Looks like U.S. Rep. Jared Polis has given fractivists the green light to show themselves and their 2016 ballot measure to ban fracking, because according to him, all other efforts including the governor’s task force have failed.
Here’s what the master puppeteer had to say in a Washington Examiner article Monday, about “signals” from his minions that ballot measures are in the works.
One result from the compromise was a 21-member Oil and Gas Task Force, in which few people on either side put much faith. When the panel’s recommendations failed to include the two measures sought by activists — tripling or quadrupling the allowed distance between drilling and schools, homes, hospitals and other buildings, and giving local governments more control over fracking — anti-fracking activists quickly signaled they would work to put the measures on the 2016 ballot.
“It wasn’t any surprise given the task force failed. Because the commission failed, really, it’s all fair game And there’s a bunch of radical proposals out there. [A ballot push is] certainly what a lot of the groups are talking about.”
We’re not sure what Polis means by “radical proposals,” is he including the ones he financed last year out of his own pocket?
It is suspected that another ballot push has always been the anti-frackers’ plan. Industry supporters note that nine days after Hickenlooper and Polis agreed to the task force, state records show Polis contributed $770,000 to Coloradans for Safe and Clean Energy, the group he funded last year that led the ballot push. But the group spent that sum as quickly as it came in, ostensibly to pay for services rendered before aborting the ballot effort. As of Oct. 27, 2014, state records show the group has no money in the bank.
“I don’t believe I have any comment on that. I don’t think I’ve commented on that,” Polis told the Examiner when asked about the contribution. Polis told E&E News earlier this month that he wouldn’t finance any ballot efforts. But some are already underway, such as the Colorado Community Rights Network’s initiative to permit municipalities to block any industrial activity within their borders.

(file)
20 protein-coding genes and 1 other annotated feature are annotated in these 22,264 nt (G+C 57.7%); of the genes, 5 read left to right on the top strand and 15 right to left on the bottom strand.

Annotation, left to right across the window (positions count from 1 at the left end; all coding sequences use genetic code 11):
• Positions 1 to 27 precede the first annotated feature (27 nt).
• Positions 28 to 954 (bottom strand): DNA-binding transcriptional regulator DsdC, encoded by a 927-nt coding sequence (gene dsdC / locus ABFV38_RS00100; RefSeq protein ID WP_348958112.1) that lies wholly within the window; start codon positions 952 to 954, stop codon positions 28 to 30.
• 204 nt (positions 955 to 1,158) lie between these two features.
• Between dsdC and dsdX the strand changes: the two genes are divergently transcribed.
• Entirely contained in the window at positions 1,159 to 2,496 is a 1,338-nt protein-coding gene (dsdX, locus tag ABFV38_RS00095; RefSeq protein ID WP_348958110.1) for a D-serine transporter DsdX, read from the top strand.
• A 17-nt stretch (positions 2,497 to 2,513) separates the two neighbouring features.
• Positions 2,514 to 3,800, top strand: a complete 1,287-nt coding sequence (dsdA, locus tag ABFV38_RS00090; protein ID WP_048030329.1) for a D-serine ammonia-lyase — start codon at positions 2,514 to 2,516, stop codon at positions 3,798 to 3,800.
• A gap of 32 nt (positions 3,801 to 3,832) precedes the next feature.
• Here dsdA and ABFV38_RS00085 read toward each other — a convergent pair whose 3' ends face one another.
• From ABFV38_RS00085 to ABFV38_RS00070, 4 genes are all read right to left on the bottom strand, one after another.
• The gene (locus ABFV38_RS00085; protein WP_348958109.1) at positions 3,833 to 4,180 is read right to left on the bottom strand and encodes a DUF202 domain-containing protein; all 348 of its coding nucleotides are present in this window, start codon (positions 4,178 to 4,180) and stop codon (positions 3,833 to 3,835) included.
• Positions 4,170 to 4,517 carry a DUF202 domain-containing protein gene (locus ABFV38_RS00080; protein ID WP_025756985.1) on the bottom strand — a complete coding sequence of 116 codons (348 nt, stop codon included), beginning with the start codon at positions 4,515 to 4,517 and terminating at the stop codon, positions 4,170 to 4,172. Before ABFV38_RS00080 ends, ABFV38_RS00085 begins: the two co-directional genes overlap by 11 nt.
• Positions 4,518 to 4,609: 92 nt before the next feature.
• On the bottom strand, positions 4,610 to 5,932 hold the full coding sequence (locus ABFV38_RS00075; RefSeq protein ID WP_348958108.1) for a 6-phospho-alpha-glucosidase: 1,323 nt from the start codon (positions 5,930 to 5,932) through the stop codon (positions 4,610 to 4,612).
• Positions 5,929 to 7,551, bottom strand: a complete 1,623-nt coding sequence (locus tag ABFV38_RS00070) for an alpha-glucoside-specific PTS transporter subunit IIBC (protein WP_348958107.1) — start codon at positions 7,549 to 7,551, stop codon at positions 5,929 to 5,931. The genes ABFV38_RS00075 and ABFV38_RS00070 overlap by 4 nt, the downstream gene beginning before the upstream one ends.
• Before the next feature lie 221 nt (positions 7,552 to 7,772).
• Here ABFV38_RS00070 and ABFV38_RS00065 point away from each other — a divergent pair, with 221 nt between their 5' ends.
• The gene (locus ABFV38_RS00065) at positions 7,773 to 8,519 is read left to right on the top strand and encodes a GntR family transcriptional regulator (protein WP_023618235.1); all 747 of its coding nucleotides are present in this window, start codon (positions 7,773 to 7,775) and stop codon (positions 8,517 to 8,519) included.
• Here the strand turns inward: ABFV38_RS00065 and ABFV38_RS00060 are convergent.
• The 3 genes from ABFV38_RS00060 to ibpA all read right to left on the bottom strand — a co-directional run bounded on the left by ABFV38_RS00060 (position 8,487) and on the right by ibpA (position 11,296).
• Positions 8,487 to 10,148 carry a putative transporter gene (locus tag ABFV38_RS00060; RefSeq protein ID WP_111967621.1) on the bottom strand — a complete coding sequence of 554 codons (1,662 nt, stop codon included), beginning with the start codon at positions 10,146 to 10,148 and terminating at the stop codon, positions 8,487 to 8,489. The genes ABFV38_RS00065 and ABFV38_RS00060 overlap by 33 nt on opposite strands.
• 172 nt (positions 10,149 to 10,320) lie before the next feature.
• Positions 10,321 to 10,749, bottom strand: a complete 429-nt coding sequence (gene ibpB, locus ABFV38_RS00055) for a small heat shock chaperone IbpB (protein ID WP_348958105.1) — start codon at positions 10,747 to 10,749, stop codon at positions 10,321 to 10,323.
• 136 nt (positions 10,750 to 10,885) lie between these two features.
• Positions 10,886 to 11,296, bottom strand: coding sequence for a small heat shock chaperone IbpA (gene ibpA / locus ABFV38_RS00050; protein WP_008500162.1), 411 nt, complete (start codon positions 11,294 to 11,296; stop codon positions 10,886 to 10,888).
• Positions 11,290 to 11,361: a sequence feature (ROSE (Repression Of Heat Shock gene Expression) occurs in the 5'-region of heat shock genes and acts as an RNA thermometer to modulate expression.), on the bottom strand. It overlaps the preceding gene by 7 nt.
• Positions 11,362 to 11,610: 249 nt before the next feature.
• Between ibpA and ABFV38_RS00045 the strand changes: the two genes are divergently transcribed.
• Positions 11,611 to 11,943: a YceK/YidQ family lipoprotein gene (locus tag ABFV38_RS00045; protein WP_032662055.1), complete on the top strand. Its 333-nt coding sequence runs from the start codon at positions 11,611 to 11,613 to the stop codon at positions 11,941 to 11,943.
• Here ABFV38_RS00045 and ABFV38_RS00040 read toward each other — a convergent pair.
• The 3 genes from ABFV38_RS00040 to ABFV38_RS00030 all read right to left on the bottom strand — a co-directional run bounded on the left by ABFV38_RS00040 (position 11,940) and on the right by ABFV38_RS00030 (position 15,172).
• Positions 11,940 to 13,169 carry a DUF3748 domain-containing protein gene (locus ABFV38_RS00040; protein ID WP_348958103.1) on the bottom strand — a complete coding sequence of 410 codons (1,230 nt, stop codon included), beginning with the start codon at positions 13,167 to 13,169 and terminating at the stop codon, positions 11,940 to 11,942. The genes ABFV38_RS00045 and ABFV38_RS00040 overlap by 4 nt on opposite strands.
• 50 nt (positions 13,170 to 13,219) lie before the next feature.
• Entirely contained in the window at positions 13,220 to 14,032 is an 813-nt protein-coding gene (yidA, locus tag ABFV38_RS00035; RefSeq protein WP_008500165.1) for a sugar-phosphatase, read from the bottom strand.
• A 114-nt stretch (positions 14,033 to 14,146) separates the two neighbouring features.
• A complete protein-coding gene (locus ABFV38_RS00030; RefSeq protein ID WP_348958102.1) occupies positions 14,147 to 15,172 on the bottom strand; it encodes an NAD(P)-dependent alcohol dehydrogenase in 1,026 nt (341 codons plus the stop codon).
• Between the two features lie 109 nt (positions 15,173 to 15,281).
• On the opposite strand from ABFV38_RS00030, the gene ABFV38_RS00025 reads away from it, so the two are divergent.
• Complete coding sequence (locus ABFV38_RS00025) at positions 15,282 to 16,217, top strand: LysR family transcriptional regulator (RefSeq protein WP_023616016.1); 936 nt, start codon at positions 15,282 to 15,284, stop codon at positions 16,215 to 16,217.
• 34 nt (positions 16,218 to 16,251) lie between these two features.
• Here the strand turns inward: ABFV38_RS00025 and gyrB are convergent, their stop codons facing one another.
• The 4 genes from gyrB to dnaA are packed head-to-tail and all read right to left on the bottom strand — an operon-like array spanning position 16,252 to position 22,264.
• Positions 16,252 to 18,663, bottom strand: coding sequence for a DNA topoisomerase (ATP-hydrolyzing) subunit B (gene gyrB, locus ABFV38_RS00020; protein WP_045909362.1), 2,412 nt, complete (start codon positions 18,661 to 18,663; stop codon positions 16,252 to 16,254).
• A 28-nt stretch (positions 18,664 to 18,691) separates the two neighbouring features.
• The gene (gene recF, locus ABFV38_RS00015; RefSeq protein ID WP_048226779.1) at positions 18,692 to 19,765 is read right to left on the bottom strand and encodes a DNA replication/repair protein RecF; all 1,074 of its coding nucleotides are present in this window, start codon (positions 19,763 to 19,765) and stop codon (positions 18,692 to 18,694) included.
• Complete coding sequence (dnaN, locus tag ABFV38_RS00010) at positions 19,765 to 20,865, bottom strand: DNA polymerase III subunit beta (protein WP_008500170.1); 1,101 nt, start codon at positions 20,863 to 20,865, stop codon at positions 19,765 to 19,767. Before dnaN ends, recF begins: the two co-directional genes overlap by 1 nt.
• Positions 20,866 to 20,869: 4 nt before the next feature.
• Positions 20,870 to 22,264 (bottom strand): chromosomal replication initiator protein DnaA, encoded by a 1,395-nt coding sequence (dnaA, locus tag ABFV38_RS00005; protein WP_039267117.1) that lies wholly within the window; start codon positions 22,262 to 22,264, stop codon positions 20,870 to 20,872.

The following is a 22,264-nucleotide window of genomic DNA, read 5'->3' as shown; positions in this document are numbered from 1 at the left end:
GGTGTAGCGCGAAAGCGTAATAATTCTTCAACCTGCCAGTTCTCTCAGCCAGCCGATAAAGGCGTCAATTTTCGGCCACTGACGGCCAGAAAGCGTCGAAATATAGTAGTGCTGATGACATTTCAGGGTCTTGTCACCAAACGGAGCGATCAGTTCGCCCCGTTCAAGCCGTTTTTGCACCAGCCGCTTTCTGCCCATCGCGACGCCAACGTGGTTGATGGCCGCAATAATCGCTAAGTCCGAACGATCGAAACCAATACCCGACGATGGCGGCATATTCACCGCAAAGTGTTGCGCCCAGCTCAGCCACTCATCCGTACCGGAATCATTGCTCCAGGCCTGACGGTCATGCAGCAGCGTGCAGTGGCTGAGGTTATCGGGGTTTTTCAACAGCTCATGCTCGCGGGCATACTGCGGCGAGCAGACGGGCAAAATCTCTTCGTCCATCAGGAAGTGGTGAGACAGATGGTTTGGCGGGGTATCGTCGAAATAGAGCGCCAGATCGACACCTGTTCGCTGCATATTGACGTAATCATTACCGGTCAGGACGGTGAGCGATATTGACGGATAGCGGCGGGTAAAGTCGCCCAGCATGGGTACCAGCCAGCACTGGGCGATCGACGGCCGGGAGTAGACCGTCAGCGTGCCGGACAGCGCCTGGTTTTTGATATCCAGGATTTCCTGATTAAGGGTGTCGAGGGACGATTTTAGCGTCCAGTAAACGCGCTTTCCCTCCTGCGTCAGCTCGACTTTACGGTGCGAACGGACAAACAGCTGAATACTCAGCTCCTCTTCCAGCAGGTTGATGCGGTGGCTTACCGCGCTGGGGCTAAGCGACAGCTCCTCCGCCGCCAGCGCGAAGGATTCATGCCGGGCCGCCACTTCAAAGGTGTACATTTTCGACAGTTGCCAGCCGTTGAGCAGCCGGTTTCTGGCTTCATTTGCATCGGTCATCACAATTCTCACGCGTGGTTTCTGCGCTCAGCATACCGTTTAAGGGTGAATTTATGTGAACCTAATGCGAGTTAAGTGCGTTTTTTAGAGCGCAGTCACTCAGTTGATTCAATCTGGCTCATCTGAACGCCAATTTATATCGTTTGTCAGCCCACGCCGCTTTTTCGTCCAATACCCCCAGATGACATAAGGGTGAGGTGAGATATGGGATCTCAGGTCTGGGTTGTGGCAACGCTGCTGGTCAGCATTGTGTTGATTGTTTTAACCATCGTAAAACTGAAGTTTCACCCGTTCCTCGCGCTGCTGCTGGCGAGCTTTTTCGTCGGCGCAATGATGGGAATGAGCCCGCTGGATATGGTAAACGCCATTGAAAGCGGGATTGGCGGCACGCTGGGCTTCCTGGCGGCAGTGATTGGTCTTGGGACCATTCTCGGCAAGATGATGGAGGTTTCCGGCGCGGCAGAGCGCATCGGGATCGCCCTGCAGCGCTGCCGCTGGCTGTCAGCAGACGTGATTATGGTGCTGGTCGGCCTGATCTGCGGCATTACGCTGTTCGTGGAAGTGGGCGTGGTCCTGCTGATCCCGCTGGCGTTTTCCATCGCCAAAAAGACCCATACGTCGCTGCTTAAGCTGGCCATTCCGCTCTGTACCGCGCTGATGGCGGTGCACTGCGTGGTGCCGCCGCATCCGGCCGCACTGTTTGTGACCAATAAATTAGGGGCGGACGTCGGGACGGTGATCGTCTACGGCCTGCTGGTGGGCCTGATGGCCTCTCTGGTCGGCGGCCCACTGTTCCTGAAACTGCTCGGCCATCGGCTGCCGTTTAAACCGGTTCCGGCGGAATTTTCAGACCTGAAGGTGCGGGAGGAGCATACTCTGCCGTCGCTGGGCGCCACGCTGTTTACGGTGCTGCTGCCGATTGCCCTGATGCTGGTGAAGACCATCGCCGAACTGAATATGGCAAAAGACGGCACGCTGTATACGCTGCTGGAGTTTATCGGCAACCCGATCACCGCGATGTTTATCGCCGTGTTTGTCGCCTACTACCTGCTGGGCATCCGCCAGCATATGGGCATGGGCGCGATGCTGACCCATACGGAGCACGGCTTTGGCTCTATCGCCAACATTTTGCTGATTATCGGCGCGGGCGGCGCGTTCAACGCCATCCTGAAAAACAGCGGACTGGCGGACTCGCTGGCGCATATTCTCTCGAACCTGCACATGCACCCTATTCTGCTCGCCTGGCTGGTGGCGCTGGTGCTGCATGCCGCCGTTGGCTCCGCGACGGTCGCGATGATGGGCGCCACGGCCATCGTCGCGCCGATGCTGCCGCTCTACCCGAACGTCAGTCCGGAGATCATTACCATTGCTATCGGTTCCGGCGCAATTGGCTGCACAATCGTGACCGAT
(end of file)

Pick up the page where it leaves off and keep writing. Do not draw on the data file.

Polis has been trying to disassociate himself with his record of funding radical petition measures, like the one being pushed by whacktivist Cliff Willmeng, in what many speculate is a drive for higher office. However, it looks like he just can’t help but get involved again in the fracking ruckus.
But Cliff Willmeng, a board member with the Colorado Community Rights Network, said the ballot push is coming from citizens that span the political spectrum. Willmeng says his group’s effort is about giving communities a voice.
“Over years of effort, people in Colorado have found the political process to be a dead end, and we can no longer ask permission to protect our communities from the oil and gas industry,” Willmeng said in an email. “The Colorado Community Rights Amendment will give voters a decision on how much power corporations will be allowed, where that power conflicts with our community’s right to health, welfare, and basic safety.”
Those who led the push last summer are being coy, but are keeping the idea of a ballot effort alive. In a 2016 election that features a presidential contest that will bring more liberals and independents to the polls, anti-fracking measures could find more support. National groups are weighing whether to get involved. Some, such as Food & Water Watch, never left.
We think the Examiner has correctly summarized what Coloradans can expect to see next year, but we don’t think fractivists are being coy, we think it’s pretty obvious that’s what they are doing.